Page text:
Wall Street's big banks rake it in

Goldman Sachs and Citigroup both posted better-than-expected profits. That may not do much for folks on Main Street, though.

By Jonathan Berr Apr 16, 2013 12:04PM
Image: Wall Street sign (© Corbis/SuperStock)Two of the country's biggest banks -- Goldman Sachs (GS) and Citigroup (C) -- reported quarterly earnings early Tuesday and easily plowed through expectations as the stock market's 2013 surge whetted companies' desire to make deals. Whether ordinary folks are benefiting from Wall Street's good fortune is less clear.

Net income at New York-based Goldman in the last quarter rose 7% to $2.26 billion, or $4.29 per share. Revenue rose 1% to $10.1 billion. Those results exceeded analysts' expectations for a profit of $3.88 per share on sales of $9.64 billion.

Citigroup, also based in New York, reported net income of $3.81 billion, or $1.23 per share, on revenue of $20.4 billion, an increase of 3%. Analysts' had forecast earnings of $1.17 per share on sales of $20.11 billion. JPMorgan Chase (JPM) also posted better-than-expected results from the latest quarter.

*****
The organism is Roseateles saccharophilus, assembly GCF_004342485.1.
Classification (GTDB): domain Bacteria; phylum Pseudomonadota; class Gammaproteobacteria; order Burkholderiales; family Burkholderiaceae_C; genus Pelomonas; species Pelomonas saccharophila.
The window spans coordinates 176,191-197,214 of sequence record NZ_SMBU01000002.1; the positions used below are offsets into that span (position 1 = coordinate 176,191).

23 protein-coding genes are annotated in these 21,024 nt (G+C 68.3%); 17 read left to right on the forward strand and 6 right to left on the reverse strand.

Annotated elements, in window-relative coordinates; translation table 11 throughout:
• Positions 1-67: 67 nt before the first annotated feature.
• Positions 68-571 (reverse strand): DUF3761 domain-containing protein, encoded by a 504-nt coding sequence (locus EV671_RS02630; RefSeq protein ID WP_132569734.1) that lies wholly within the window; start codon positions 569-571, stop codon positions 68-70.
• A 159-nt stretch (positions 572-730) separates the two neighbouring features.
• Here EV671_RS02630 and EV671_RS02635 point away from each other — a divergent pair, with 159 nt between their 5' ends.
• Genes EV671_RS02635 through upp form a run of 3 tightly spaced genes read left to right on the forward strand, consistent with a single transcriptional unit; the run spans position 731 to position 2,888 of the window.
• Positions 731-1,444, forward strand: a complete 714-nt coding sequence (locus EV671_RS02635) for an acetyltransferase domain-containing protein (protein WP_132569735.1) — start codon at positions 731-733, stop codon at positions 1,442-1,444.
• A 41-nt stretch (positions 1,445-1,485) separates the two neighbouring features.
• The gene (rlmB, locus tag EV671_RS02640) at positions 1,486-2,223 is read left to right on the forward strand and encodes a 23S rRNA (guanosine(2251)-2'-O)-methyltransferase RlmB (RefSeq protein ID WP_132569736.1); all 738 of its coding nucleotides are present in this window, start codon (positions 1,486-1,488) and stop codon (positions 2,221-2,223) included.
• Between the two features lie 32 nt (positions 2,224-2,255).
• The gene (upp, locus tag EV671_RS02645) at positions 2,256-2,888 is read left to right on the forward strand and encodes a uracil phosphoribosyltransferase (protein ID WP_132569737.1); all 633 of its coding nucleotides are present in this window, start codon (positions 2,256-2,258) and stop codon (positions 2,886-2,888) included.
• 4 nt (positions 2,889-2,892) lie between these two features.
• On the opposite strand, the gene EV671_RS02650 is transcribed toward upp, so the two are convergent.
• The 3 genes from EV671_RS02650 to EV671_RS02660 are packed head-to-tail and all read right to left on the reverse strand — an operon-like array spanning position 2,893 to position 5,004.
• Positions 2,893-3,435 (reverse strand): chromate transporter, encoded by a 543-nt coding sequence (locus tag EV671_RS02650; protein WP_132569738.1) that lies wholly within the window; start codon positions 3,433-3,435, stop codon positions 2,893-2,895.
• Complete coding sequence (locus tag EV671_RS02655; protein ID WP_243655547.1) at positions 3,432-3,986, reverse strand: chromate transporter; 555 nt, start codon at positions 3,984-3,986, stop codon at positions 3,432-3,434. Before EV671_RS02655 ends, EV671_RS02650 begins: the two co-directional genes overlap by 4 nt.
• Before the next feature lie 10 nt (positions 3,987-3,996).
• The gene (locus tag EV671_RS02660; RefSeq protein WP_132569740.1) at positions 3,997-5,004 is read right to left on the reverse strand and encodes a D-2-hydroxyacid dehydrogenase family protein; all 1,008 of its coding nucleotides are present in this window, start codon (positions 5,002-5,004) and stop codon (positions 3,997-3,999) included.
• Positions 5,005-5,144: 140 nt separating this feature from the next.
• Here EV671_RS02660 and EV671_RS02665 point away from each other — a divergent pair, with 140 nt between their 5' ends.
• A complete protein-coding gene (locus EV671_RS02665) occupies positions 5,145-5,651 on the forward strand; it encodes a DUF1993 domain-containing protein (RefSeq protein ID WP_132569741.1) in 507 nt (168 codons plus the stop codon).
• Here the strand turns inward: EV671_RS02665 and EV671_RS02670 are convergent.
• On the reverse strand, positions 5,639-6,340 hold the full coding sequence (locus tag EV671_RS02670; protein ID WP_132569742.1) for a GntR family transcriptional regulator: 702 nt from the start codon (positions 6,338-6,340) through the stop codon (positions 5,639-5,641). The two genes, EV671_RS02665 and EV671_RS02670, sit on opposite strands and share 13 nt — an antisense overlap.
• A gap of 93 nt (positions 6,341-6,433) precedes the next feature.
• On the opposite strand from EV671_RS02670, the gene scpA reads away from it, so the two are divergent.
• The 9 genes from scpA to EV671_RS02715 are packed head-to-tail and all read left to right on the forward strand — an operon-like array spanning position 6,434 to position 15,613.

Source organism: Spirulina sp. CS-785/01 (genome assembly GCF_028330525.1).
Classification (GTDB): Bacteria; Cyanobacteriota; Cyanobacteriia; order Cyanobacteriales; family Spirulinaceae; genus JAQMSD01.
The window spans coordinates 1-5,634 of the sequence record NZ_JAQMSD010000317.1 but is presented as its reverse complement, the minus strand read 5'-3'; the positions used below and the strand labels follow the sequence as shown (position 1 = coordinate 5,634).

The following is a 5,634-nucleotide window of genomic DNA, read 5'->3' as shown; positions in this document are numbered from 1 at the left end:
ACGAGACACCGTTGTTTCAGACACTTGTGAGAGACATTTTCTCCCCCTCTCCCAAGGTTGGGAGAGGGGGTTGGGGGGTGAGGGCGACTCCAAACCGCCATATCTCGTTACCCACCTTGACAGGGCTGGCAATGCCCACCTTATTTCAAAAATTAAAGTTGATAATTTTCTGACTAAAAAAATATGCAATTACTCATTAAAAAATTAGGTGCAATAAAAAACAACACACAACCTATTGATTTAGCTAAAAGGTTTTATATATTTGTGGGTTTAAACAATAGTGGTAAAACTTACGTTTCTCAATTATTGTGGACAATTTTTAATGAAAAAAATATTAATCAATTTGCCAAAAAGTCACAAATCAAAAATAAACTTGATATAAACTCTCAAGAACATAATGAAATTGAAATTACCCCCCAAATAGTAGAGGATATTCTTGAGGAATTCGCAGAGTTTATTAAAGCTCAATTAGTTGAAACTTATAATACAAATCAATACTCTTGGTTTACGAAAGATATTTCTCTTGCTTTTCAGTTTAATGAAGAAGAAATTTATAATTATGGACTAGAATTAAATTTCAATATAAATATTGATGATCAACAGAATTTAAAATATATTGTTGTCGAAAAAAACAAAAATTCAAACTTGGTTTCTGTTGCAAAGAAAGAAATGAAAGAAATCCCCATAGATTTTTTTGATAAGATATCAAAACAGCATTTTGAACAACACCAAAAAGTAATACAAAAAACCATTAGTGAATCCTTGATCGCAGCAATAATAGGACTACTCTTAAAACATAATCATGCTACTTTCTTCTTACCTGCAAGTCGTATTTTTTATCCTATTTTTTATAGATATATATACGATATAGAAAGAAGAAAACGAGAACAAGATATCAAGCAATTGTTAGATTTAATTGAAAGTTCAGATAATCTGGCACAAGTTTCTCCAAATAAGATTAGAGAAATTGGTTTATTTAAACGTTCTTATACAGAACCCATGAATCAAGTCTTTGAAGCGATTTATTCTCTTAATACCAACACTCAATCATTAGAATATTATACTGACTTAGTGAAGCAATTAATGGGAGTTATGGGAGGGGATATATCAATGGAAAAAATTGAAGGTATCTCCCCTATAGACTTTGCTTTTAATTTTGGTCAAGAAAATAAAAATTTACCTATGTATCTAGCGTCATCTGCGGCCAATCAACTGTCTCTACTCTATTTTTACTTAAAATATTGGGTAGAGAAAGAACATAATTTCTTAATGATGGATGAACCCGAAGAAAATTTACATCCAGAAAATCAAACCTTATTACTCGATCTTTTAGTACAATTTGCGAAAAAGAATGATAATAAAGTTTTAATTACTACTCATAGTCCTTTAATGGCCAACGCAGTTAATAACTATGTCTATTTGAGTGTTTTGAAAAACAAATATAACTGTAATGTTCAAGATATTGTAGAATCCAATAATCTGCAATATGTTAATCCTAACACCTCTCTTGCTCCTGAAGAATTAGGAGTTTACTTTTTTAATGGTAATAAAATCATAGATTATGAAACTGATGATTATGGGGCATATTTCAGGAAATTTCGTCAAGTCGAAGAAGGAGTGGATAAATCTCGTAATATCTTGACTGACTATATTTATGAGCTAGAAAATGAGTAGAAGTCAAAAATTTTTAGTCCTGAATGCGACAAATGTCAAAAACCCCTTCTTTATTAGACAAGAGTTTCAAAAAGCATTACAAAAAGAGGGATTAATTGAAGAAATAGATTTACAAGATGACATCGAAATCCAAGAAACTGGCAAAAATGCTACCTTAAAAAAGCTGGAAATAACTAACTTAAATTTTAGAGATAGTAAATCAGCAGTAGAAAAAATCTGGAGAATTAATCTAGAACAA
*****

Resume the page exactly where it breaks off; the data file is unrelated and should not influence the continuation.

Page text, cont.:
Both Goldman and Citi had several highlights. Goldman reported investment banking revenue of $1.57 billion in the current quarter, a gain of 36% as demand for its underwriting business jumped. Revenue in Citigroup's capital markets business rose 31% to $6.98 billion, helped by its strength in international markets. Goldman and Citigroup also benefited from cost cutting.

Whether Wall Street's rising tide will lift the boats on Main Street remains to be seen. Economic signals, for now, are painting a pessimistic picture. As the The New York Times noted, the International Monetary Fund today cut its estimates for global economic growth. Target (TGT), the second-largest retailer behind Wal-Mart (WMT), today warned that that first-quarter results would be worse than expected because of colder-than-normal weather.

Data from the National Federation of Independent Business show that owners of small businesses are less confident about the economy than they have been in recent months. And U.S. consumer confidence tumbled in March after the automatic government spending cuts known as the sequester were triggered.

Although the benefits of the Wall Street resurgence could trickle down to ordinary folks, it may take a while for that to happen.

Jonathan Berr owns a small stake in Target. Follow him on Twitter @jdberr.

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